Tuesday, August 28, 2012

Ukrainian radio shows in Canada

These programs broadcast on a wide variety of stations, ranging from commercial to community and campus radio. 

Many programs have been on the air for decades. Others are more recent. With few exceptions, they are produced and hosted by unpaid (and unrecognized) broadcasters who pump out their programs week after week as a “labour of love” on behalf of the community.

In decades past, Ukrainian Canadian radio programs had limited distribution, for a variety of reasons. Some smaller stations had low-power transmission towers with weak signals. Since most programs were (and still are) produced and hosted by volunteers or self-funded individuals, there have been few resources to promote the programs. Commercial stations, whether mainstream or multicultural, private or public, generally did not (and still don’t) perceive Ukrainian programs as able to generate sufficient revenues to justify the expense of promoting them.

Today, however, listeners can tune in to radio stations around the world on computers and mobile devices, to any program they want broadcasting from anywhere in the world.

They can listen to the live streams of Ukrainian shows on stations that stream online. They can download apps to listen on their smart phones. And they can download podcasts to listen at their leisure on the device of their choice.

Listeners looking for “something different” from the mainstream are increasingly finding our programs online. Those who do are discovering the joy of Ukrainian music and folklore, and learning about Ukraine and its history in the process.

If you’re looking for shows to listen to, check out the list below.

Ukrainian Radio Programs across Canada
(East to West)
Program: Ukrainian Time
Hosts: Oxana Senkiv, Valentyna Golash and Rev. Dr Ihor Kutash (executive producer). Also on the team: Rostyslav Nyemtsev, Lina Gavrilova, Plato Boyko and producer, Simon Kouklewsky.
Content: Variety show featuring local and international news, politics, Ukrainian Catholic and Ukrainian Orthodox religious broadcasts, interviews, and Ukrainian music.
Details: Saturdays at 6-7 pm EST on AM1280 CFMB Montreal
Live stream & station information: www.cfmb.ca
Podcast/archives/program information: www.ukrainiantime.com 
Program: Ukrainian Program
Host: Irena Bell
Content: Variety program featuring contemporary and traditional music, news, interviews, reports, cultural curiosities, and more.
Details: Sundays 2-3 pm EST on CJLL 97.9FM CHIN Radio Ottawa
Live stream & station information: www.chinradioottawa.com
Program: Radio Meest
Host: Yuri Kus and guest hosts
Content: Live variety program featuring music, local and international news, interviews and community events. Saturday’s broadcast is a religious program.
Details: Monday-Saturday 9-10 pm EST on CIRV 88.9FM  
Live stream & station information: www.cirvfm.com/
Program: Prometheus
Host: Roman Halushchak 
Content: Live info-political program with news from Ukraine, Canada and around the world, as well as weekly segments about health and music.
Details: Sundays 4-5 pm EST on AM1540 Chin Radio Toronto
Live stream & station information: www.chinradio.com
Program: Sounds of Ukraine
Host: Irene Momotiuk
Content: Variety music program featuring Ukrainian folk classics and dance music
Details: Saturdays 11am - 12pm EST on 99.1FM CJAM University of Windsor campus radio
Live stream & station information: www.cjam.ca
Podcast: www.cjam.ca
Portage La Prairie, MB
Program: Saturday Night Polka Party
Host: Ryan Simpson
Content: Zabava-type program featuring polkas and old-tyme fiddle and dance music by artists from around Canada and the United States, as well as young local up-and-coming polka bands.
Details: Saturdays 7-10pm CST on CFRY Radio 920 AM / 93.1 FM
Station information: www.cfryradio.ca
Program: Ukrainian Radio Program
Hosts: Ivas Zulyniak and Breanne Korban (Monday & Tuesday), Marta Skrypnyk (Wednesday)
Content: An eclectic mix of the newest pop and rock music from Ukraine, dance favourites, folk classics, and more.
Details: Monday-Wednesday 7-8pm CST on CKJS AM810
Live stream & station information: www.ckjs.com
Program: Zabava Program
Host: Nestor Shydlowski
Content: Zabava program featuring a mix of traditional Ukrainian music from the Canadian prairies.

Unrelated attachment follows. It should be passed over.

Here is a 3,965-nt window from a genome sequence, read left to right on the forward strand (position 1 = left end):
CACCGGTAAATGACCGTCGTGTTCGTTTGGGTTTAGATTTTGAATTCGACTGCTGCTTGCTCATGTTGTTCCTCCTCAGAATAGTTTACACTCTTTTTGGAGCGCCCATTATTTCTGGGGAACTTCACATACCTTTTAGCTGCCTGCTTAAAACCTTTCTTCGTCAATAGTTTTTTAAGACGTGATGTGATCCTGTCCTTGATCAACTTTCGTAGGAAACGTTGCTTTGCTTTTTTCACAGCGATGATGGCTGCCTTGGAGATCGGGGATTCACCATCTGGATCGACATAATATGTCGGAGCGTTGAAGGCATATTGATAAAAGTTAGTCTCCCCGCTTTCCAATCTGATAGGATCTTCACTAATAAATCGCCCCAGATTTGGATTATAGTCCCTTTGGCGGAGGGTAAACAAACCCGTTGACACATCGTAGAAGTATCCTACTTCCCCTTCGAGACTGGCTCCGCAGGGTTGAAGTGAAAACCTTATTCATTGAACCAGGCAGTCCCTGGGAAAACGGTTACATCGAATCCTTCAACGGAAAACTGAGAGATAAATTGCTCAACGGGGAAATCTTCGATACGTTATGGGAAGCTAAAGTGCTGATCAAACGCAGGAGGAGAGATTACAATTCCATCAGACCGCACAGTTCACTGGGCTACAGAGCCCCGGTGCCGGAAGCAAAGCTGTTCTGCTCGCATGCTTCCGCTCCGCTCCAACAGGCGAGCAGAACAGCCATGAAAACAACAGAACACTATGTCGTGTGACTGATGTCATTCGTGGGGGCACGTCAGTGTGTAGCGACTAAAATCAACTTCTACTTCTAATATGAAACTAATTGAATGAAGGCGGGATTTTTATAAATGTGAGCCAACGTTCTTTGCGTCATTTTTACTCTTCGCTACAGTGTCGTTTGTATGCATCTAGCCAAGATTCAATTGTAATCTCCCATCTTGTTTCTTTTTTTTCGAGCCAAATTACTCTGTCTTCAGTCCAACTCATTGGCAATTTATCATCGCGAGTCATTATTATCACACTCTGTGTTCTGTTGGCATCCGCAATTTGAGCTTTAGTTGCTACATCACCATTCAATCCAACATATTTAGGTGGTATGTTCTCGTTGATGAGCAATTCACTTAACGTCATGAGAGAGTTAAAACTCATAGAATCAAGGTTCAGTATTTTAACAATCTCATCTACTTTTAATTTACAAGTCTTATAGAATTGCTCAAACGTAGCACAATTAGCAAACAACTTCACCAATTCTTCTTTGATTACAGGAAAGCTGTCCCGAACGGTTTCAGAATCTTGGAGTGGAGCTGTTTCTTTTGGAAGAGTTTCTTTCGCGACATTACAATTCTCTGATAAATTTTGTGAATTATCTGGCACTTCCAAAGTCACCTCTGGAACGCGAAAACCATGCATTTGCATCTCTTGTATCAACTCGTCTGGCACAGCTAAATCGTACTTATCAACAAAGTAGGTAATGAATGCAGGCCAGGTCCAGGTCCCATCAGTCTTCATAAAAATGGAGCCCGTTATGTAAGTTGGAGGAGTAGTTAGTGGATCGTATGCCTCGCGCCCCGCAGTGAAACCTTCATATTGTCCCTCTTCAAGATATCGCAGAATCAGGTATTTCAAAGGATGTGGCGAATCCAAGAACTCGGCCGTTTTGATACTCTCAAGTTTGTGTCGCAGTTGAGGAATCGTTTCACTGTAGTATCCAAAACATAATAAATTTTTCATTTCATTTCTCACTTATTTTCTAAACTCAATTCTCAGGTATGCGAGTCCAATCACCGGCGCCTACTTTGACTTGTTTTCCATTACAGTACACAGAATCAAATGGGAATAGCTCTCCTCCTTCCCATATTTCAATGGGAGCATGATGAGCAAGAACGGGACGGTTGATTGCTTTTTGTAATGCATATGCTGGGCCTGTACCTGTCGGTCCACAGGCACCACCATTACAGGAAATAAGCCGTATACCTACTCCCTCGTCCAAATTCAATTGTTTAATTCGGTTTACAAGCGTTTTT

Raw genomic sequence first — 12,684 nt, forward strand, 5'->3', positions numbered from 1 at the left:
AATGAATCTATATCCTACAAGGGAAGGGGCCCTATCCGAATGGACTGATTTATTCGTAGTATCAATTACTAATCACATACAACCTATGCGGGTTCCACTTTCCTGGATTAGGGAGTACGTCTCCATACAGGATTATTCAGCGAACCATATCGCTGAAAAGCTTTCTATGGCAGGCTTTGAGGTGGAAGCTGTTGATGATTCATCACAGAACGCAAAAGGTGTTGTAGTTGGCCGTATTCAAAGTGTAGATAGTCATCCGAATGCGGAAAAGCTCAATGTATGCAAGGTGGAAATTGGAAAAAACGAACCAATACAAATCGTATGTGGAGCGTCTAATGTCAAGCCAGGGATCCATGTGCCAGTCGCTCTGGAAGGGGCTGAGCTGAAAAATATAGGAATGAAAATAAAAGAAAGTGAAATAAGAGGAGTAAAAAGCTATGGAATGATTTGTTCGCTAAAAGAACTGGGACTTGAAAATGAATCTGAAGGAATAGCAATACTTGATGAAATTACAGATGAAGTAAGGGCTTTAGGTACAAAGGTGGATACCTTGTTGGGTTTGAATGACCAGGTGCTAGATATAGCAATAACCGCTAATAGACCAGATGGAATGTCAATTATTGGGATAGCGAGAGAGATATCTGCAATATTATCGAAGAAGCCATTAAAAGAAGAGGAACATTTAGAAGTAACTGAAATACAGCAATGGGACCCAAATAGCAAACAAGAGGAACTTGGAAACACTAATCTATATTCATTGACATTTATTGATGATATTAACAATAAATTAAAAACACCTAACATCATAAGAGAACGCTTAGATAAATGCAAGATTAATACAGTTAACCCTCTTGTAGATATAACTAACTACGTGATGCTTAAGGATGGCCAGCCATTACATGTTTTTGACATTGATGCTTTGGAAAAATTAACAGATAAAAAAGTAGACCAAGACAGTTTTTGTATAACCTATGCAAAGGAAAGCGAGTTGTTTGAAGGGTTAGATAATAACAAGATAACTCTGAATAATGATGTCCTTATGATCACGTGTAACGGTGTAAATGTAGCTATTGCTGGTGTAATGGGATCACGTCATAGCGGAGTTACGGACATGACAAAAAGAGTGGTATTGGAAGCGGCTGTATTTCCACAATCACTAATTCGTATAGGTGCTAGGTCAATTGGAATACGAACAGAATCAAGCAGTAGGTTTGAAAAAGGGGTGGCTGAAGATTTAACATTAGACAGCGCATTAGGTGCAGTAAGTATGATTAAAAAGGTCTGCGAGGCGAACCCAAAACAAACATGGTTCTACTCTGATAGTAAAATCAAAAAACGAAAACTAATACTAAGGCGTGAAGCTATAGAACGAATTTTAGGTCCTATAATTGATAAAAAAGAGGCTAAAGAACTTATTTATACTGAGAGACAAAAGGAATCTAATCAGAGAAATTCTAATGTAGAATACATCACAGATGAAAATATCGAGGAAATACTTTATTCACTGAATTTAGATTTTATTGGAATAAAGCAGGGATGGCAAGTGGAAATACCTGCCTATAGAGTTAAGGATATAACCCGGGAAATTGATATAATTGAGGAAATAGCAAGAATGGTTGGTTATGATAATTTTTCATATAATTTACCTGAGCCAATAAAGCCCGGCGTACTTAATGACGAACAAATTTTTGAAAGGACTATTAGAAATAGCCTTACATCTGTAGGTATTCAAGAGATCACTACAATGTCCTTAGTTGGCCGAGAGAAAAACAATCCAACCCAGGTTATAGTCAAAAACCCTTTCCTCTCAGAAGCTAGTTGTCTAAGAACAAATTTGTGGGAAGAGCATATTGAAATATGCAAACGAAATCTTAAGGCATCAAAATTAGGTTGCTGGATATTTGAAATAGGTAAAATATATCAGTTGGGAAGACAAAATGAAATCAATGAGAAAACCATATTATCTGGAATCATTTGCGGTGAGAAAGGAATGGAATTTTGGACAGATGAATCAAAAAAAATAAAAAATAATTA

Details: Thursday & Friday 7-8pm, Saturday 5-6pm CST on CKJS AM810
Live stream & station information: http://www.ckjs.com/
Program: Muzyka Ukraine
Hosts: Ken Mazur, Yars Lozowchuk and Ed Lysyk
Content: Musical variety show featuring contemporary music from Ukraine
Details: Wednesdays 3-4pm CST on CJTR 91.3FM community radio Regina
Live stream & station information: www.cjtr.ca
Program: Zabava Program
Host: Steven Chwok
Content: A mix of traditional country-style Ukrainian Canadian dance music from the prairies and more contemporary fare.
Details: Sundays 7-9pm MST on AM790 CFCW Edmonton
Live stream & station information: www.cfcw.com
Program: Radio Zhurnal
Host: Roman Brytan
Content: Western Canada’s premiere daily Ukrainian program featuring local and international news, interviews, music, and more.
Details: Monday-Saturday 5-6 pm MST, Sundays 7:30-8 am MST on World FM 101.7
Live stream & station information: www.worldfm.ca
Program: Ukrains'ka Filharmonija
Host: Andrij Hornjatkevych
Content: Classical music from the 17th century (and earlier) to present-day avant-garde.
Details: Saturdays at 6.30-6:45 pm MST on Radio Zhurnal World FM 101.7
Live stream & station information: www.worldfm.ca
Program: BUC Program [Brotherhood of Ukrainian Catholics, Edmonton Eparchy]
Host: Roman Kravec
Content: Ukrainian Catholic perspective featuring news on "Our Church"  from Ukraine, Canada, and local as well as music and interviews primarily (but not exclusively) religious in nature.
Details: Sunday 6 -6:30 pm MST on 101.7FM World FM
Live stream & station information: www.worldfm.ca
Program: Vechirnia Hodyna
Host: Father Gabriel Haber OSBM (Order of Saint Basil the Great in Canada)
Content: Gospel reading for the day, with commentary by Father Gabriel, and Ukrainian religious (primarily classical choral) music.
Details: Sunday 6:30-7 pm MST 101.7FM World FM
Live stream & station information: www.worldfm.ca
Program: Sounds Ukrainian
Hosts: Orest and Lada
Content: An eclectic mix of the newest in Ukrainian music: rock, pop, alternative, hip hop, club, classical, experimental, folk, blues, jazz and more.
Details: Fridays 7-8:30 pm MST FM88 CJSR Radio  University of Alberta campus radio
Live stream & station information: www.cjsr.com
British Columbia:
Program: Nash Holos Ukrainian Roots Radio
Hosts: Paulette “Pawlina” Demchuk MacQuarrie, Nina Daniluck
Content: Variety show featuring Ukrainian music, interviews, Ukrainian Food Flair, Ukraine News Outlook, cultural curiosities, and more.
Details: Wednesdays 12-1 pm, Radio Malaspina 1017FM.
Live stream & station information: www.chly.ca
Podcast/archives/program information: www.nashholos.com
Program: Nash Holos Ukrainian Roots Radio
Host: Paulette “Pawlina” Demchuk MacQuarrie
Content: Variety show featuring Ukrainian music, interviews, Ukrainian Food Flair, Ukraine News Outlook, cultural curiosities, and more.
Details: Vancouver broadcast: Sundays 5-6 pm PST on AM1320 CHMB Vancouver.
Live stream & station information: www.am1320.com